Code generation and rapid-prototyping in medical device development
|Event Type||Start Time||End Time|
|Webex||31 May 2022 - 10:00 CEST||31 May 2022 - 11:00 CEST|
How do you design and test your complex medical devices? Can you reduce the development time without having to manually write code and iterate over multiple hardware prototypes? How can you perform system-level testing using code generation and real-time hardware?
In order to find the answers to all these questions, join us in this live webinar to discover how medical device companies are using rapid prototyping to accelerate their R&D efforts. You will learn how modeling, simulation, code generation and real-time testing of embedded software can help accelerate your medical device development and identify design errors earlier in the development process. Our experts will present real world use cases and answer your technical questions.
- Generate code automatically targeting MCUs, DSPs and FPGAs
- Leveraging hardware-in-the-loop testing for rapid prototyping
- Accelerating development cycle with real-time hardware
- Performing system level testing while improving the design
Who Should Attend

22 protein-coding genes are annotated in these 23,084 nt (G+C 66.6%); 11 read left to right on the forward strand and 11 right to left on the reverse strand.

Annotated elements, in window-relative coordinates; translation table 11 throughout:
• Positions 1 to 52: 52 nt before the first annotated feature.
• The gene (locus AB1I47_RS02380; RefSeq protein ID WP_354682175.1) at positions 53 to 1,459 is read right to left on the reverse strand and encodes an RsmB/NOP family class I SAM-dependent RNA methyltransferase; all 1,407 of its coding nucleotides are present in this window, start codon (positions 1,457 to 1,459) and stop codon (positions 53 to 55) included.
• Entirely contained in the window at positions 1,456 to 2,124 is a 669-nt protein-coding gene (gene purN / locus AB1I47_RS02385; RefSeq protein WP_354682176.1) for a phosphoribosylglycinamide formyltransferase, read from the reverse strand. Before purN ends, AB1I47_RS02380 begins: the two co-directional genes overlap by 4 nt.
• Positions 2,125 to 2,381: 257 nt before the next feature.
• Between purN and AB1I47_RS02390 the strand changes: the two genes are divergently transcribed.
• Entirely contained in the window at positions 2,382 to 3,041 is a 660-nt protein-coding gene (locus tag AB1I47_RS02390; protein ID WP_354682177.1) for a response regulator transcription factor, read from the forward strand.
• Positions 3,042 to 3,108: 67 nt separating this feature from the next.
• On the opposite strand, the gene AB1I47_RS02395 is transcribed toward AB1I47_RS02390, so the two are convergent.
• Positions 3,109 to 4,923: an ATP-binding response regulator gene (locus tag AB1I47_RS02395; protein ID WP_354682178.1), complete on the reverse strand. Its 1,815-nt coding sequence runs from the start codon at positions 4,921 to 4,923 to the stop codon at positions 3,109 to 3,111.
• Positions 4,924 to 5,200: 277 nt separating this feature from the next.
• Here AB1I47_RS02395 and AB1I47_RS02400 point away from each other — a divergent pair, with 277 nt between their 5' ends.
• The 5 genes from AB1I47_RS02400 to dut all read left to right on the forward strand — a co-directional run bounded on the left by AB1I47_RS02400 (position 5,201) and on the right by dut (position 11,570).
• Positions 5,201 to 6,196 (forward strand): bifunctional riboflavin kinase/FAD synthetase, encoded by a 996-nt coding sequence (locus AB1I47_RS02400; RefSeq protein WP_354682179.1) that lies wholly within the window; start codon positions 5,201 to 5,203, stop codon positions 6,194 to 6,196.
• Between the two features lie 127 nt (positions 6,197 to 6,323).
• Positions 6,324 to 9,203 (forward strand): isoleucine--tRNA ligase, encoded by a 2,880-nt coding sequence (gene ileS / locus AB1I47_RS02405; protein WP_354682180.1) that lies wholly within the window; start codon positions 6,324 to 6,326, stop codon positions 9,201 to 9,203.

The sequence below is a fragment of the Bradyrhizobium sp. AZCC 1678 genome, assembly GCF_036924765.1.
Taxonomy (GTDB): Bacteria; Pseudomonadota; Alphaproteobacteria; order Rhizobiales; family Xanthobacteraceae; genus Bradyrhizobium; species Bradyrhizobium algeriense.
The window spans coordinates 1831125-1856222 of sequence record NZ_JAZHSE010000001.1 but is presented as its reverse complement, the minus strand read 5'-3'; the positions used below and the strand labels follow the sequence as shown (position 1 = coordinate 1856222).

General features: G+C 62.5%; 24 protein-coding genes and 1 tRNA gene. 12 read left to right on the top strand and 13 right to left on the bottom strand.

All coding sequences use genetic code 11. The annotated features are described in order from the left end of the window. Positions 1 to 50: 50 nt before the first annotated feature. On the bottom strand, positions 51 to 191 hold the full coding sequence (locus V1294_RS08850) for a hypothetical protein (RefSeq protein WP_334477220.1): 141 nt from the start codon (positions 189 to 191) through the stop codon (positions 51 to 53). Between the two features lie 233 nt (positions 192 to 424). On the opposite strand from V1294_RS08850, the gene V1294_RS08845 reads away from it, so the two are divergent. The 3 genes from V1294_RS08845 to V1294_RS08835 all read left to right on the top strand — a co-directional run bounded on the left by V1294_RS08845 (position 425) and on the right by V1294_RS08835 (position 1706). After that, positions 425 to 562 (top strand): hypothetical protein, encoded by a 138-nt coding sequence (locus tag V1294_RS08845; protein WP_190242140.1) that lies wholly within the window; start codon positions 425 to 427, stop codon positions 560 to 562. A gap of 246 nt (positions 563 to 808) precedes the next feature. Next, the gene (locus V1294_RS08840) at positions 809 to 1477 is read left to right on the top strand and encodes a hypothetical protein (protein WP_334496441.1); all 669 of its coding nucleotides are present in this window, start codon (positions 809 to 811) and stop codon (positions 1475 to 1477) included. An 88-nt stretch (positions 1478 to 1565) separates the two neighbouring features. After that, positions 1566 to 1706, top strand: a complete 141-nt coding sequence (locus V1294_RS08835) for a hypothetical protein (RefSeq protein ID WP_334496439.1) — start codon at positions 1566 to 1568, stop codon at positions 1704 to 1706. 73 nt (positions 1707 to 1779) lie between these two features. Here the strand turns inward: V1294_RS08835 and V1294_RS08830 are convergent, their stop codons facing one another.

- Project Management
- Software and Hardware Engineering
- Quality Engineering
- Testing and Verification
About the Presenter
Tadele Shiferaw is an application engineer at MathWorks Benelux based in Eindhoven. He works with customers in different industries in identifying technical requirements and assisting them towards leveraging the full potential of Model-Based Design in their workflows. His focus areas include physical modeling of systems, controller design, systems engineering and hardware-in-the loop simulations. Tadele completed a graduate study in control systems and a Ph.D. on controller design for safe robotic manipulation at University of Twente in Enschede, Netherlands.
Conrado Ramirez Garcia is an application engineer at MathWorks Germany based in Munich. He works with customers of different areas including machine builders, industrial robotics, wind turbines, automation, and energy production. His focus area includes the code generation for embedded devices and industrial controllers. Conrado holds a master’s degree on Power Engineering from the Technische Universität München.
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